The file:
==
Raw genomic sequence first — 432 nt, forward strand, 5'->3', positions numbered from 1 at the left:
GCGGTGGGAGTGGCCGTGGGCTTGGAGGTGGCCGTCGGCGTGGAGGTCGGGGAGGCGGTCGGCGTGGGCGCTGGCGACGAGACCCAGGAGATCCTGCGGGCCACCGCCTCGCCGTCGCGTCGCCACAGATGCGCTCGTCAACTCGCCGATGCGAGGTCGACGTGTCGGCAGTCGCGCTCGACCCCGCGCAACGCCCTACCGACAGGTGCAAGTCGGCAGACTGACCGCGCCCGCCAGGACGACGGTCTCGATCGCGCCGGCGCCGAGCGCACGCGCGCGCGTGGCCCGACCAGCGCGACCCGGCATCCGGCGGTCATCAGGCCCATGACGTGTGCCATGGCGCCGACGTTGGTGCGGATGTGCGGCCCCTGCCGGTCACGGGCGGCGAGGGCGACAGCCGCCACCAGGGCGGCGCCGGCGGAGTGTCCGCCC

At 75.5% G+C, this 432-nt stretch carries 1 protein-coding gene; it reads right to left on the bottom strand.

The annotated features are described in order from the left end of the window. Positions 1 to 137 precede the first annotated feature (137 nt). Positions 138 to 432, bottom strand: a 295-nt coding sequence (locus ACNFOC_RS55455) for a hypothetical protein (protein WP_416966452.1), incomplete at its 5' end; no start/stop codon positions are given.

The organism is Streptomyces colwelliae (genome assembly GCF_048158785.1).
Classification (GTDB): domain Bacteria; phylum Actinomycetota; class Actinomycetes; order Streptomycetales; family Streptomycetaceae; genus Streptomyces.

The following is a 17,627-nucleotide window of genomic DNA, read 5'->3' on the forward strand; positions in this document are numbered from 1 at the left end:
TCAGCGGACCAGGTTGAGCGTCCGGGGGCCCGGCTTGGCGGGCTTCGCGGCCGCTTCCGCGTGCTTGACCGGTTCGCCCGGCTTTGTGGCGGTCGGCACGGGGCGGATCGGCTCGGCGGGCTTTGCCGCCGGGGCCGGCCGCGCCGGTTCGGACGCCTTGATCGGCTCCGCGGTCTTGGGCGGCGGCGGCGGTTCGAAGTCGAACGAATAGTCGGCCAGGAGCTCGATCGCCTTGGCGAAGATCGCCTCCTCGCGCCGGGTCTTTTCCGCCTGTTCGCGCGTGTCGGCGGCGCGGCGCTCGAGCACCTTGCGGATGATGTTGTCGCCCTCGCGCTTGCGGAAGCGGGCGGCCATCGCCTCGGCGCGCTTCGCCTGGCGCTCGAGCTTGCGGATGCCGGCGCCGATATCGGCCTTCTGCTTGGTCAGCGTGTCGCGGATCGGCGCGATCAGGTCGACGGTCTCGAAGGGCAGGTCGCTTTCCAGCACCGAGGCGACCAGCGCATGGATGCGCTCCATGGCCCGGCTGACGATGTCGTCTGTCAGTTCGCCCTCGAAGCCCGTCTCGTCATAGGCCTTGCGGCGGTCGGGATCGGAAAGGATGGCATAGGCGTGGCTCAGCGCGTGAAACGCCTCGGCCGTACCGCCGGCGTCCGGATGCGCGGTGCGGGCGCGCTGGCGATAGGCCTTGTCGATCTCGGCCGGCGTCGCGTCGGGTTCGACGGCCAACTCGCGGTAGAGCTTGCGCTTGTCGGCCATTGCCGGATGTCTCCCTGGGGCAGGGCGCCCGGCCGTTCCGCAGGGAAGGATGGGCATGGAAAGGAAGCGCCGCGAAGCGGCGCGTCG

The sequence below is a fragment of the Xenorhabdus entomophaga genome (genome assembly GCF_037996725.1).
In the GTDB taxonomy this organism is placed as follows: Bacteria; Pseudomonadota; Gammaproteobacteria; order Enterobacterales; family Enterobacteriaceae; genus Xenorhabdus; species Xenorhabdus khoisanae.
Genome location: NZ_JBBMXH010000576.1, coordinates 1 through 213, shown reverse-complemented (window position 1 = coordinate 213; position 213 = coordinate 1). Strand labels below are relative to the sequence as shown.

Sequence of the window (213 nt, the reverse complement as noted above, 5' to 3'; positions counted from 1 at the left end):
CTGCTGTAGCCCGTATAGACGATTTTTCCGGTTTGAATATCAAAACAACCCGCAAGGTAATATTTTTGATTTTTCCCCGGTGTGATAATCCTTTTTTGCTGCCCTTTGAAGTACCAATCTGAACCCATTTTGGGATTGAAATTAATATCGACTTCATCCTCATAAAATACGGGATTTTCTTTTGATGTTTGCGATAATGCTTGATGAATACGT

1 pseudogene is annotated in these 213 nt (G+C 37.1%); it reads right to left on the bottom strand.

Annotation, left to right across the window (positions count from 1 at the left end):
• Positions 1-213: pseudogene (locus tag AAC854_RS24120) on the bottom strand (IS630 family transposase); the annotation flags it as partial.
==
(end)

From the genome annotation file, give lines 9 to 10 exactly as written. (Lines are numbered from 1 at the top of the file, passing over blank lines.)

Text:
The sequence below is a fragment of the Xenorhabdus entomophaga genome (genome assembly GCF_037996725.1).
In the GTDB taxonomy this organism is placed as follows: Bacteria; Pseudomonadota; Gammaproteobacteria; order Enterobacterales; family Enterobacteriaceae; genus Xenorhabdus; species Xenorhabdus khoisanae.